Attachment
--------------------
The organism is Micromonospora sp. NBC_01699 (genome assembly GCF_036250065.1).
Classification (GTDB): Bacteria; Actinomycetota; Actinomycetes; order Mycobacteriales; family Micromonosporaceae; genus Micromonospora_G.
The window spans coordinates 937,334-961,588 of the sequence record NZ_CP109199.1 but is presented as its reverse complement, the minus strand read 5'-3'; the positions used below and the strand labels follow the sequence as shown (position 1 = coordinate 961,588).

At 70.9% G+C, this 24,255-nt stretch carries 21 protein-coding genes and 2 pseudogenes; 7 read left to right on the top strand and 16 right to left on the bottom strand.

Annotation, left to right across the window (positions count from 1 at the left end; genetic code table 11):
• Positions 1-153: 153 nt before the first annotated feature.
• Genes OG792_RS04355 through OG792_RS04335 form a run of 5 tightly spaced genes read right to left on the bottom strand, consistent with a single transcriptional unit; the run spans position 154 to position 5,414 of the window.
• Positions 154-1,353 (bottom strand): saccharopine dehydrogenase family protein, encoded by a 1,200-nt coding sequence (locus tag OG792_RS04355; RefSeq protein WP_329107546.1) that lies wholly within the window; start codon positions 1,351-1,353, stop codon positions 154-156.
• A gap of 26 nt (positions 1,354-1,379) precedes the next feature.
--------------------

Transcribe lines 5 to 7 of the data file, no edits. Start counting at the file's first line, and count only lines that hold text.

Annotation, left to right across the window (positions count from 1 at the left end; genetic code table 11):
• Positions 1-153: 153 nt before the first annotated feature.
• Genes OG792_RS04355 through OG792_RS04335 form a run of 5 tightly spaced genes read right to left on the bottom strand, consistent with a single transcriptional unit; the run spans position 154 to position 5,414 of the window.